In this edition of our Meet our Intern series, say hi to Seojin Park, a second year Columbia Law School student who worked at PathFinders for 10 weeks over the summer. Seojin saw first hand the resilience and love beneficiaries had for their babies and, in her capacity as an Access to Justice Intern, participated in a range of events including PathFinders’ weekly Open Legal Clinic and Case Manager meetings. She also helped draft petitions for visa extensions and complaints for employment-related administrative agencies.
Seojin hopes to see the world become a safer place for women and children. With the number of economic migrants rising, she hopes that societies have more robust social safety nets in place.
WHAT HAVE YOU LEARNT FROM THIS INTERNSHIP?
The legal advocacy skill I learned from PathFinders is only a small part. From the very first day, I learned how foreign domestic workers live in Hong Kong and how many hurdles they have to overcome in Hong Kong. Despite the challenges PathFinders clients face, their resilience and love for their babies inspired me on a daily basis. While some injustices that ordinary citizens inflict on their domestic workers was upsetting to learn about, PathFinders’ work, staff, and its clients reminded me of what is beautiful in this world we live in.
WHAT ACTIVITIES HAVE YOU BEEN PARTICIPATING IN?
I accompanied my clients to various administrative meetings at the Equal Opportunities Commission, the labour department, and the immigration department to name a few.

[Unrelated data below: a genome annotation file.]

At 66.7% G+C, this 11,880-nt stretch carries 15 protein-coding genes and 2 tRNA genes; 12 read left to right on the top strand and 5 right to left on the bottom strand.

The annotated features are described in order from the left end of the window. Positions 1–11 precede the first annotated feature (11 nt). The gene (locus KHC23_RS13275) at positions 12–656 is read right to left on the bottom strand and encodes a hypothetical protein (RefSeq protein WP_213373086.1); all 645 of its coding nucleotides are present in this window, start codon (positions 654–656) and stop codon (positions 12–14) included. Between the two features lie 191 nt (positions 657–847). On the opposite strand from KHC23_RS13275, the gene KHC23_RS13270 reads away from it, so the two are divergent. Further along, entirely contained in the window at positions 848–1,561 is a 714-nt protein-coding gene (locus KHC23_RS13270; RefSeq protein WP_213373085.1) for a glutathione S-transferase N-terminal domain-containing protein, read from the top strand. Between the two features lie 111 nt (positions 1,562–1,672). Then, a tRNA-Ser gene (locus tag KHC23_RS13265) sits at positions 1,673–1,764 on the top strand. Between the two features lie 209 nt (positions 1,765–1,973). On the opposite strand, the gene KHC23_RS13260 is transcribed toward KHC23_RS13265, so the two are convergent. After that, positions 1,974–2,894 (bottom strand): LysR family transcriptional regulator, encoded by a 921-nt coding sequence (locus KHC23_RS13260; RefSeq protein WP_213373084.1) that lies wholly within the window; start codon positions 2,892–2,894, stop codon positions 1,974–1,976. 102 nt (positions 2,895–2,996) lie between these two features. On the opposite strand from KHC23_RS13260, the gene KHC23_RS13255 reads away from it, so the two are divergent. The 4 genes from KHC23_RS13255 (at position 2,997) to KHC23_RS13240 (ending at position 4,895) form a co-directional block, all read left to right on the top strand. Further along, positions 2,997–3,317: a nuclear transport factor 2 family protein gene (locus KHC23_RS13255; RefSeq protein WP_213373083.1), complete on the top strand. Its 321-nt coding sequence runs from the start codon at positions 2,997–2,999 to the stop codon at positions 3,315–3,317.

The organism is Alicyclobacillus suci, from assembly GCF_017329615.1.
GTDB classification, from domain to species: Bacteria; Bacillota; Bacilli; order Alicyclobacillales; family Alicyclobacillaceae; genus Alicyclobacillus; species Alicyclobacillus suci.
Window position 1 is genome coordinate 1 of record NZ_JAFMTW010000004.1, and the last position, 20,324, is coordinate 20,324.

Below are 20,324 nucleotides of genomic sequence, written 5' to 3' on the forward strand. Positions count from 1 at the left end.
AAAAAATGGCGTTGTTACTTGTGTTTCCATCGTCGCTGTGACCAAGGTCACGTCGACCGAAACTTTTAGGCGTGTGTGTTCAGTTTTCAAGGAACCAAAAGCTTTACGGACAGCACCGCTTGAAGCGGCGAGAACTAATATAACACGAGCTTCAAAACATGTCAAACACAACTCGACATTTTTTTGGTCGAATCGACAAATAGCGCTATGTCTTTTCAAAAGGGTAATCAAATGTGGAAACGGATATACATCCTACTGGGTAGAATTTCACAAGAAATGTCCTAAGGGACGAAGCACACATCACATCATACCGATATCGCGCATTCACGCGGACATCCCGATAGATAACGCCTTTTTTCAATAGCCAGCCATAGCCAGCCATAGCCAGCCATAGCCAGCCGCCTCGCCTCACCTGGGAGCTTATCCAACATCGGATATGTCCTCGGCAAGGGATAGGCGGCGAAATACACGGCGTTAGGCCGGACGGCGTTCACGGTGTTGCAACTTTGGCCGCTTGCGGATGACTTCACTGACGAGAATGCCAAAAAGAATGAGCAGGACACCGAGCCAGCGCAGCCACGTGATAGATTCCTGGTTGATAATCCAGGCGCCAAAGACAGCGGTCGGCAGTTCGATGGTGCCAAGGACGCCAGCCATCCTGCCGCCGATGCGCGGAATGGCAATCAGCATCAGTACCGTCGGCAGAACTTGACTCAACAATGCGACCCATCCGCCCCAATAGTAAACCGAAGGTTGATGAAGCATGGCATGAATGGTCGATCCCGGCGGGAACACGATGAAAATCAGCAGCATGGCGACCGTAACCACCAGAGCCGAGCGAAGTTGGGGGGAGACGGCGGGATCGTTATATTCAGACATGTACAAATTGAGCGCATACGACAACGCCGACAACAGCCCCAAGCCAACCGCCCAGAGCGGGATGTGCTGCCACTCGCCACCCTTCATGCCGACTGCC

Often, I drafted petitions for visa extensions and complaints for employment-related administrative agencies. To gather information, I sometimes messaged with clients who were abroad. On other occasions, I met clients in person and received their direct input in working on these activities.
Lastly, I participated in a host of other events at PathFinders from weekly Open Legal Clinics, monthly case managers meetings, to informational lunches with other NGOs from Hong Kong and around the world.
WHAT KIND OF CHANGE IN SOCIETY DO YOU HOPE FOR?
I want the world to be a safer place for women and children. As there are more and more economic migrants, I also hope that societies have more robust social safety nets for migrants. I hope for a society where citizens appreciate democratic values and equality of all people.
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